Sunday, May 27, 2007


Maybe I should go to church...

I sat down to try to figure out what to make of my visit from the Goat, only to find that those were the first words I typed... and then I realized that I could in fact still make it if I got my act in gear, so I pulled on some slightly more presentable clothes, jumped into the car, and made it just at the beginning of the service.

And it was Pentecost.

This day has meant more to me than I can say: Mother of all Reversals in the line of reversals that begins with the new Eve giving birth to the new Adam, here the building of the tower of Babel and God's scattering mankind in the confusion of language, is reversed in the outpouring of the Holy Spirit. All the mingled pilgrims of Jerusalem hear sense in their own language but a riot of noise in all the others -- leading to the famous sneering line: "They are only full of new wine." But here the end of the division of mankind is proclaimed with the inbreaking of the Last Days.

Now, those poor Last Days have been computed over and over again, and without wanting to patronize people of faith and good will, it seems to have occurred to few [like G.K. Chesterton] that they did indeed begin then: "and the end of the world was long ago."

But here was a difference. As soon as I began to listen to the sermon, I knew I was in the wrong place; I had been wrong to come. And my desire to pray, and my desire to get the hell out of there, were all intimately bound up [to coin a phrase] with the mind-blowing visit from the Goat. I had asked him to push me.

And he had pushed me. It was terrifying, it was exhilarating (once I could breathe again) and, well, mind-blowing. I crossed a bridge. And I fear that this is a long, slippery slope. Something else came to me today: I would give anything to be [physically] like the Goat. I would give anything, that is, but the years, the number of hours a week, of work it takes to be [physically] like the Goat.

So I am never going to be someone who drives anyone wild with sudden overpowering desire. I have to take this moment and what it gives me and find out who I am and who I can be. And it's terrifying. I suddenly knew, sitting in the pew of that little church, why the damned man in Michelangelo's Sistine Chapel Last Judgment is staring in such horror: he has just seen himself for what he is, not what he thought he was, or dreamed he could be. It is horrifying. Particularly when you realize that there is no going back. And there is no going back, neither for that lost soul, nor for me...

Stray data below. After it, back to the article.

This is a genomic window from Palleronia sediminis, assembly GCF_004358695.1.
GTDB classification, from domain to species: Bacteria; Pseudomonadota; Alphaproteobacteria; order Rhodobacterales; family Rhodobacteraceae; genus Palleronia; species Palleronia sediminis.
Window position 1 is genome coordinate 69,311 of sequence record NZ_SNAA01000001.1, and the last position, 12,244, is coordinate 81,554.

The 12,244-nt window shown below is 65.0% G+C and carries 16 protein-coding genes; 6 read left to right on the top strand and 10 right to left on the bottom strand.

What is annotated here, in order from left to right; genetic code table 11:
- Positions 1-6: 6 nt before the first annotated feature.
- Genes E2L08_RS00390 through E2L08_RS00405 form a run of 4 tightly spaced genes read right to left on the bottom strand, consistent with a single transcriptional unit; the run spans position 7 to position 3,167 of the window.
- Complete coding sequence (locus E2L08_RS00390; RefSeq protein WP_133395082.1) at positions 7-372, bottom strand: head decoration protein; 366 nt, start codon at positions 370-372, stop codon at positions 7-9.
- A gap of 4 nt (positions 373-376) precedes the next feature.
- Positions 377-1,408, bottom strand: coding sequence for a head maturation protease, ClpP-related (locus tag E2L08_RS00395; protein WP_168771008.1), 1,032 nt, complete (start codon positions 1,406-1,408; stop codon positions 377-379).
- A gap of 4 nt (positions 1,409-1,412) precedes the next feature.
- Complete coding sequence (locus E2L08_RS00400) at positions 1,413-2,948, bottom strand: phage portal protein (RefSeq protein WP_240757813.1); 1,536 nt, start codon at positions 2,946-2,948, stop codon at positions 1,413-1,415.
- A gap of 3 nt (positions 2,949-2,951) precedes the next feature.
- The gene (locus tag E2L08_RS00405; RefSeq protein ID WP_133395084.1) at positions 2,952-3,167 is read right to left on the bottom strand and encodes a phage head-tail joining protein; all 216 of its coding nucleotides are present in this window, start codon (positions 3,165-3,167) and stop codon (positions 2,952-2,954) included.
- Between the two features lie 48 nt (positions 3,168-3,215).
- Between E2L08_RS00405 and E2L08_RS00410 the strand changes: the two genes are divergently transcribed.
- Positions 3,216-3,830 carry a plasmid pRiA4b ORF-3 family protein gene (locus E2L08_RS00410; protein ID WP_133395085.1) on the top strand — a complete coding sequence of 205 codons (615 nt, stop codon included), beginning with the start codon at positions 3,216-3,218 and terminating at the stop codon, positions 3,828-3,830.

That, my friends, is where the rubber meets the road.

The enormity of what I had done, what I had asked for and received, what I was still asking for -- the memory of that first, all-important step over the line -- kept rising up before me while the words of the service floated by unheard, or at least unreceived. However much meaning the gospel may have for me, I can no longer find it in the company of simple, good people doing their best to live within tidy rules and fencing themselves off from those who don't -- especially with the words "inclusive" and "diversity" on every tongue -- words I wish I could go to my grave without ever hearing again, along with "empowering" and "loving," and a raft of other dog-eared flavors of the month.

I had no desire to sit in judgment on anyone there -- they were after all good people doing their best -- I just knew that I no longer belonged there, no matter how much they would try to impress upon me that I did.

I had to get out
, and I got out.

Beloved Goat:

What's becoming clearer is that I don't know what much of anything means anymore. I mean: I knew that, but now I KNOW it.

You had to leave, you left. I sat alone,
My heavy heart with you, the road, the rain.
I wondered why I'd wished you safely gone,
What I am now, who called myself a man.

I can't be what I was, there's no return,
And what I am has yet, for me, no name:
You open doors within me and I burn.
I fight down fear to play the fearful game.

You ride in rain. My road ahead is dark --
My guide is gone, to seek his home and his
Own road ahead. My soul is dry -- one spark
Will set ablaze my flesh to show what is.

What will be makes me burn and, though I bleed,
Comes rushing at us both at breakneck speed.

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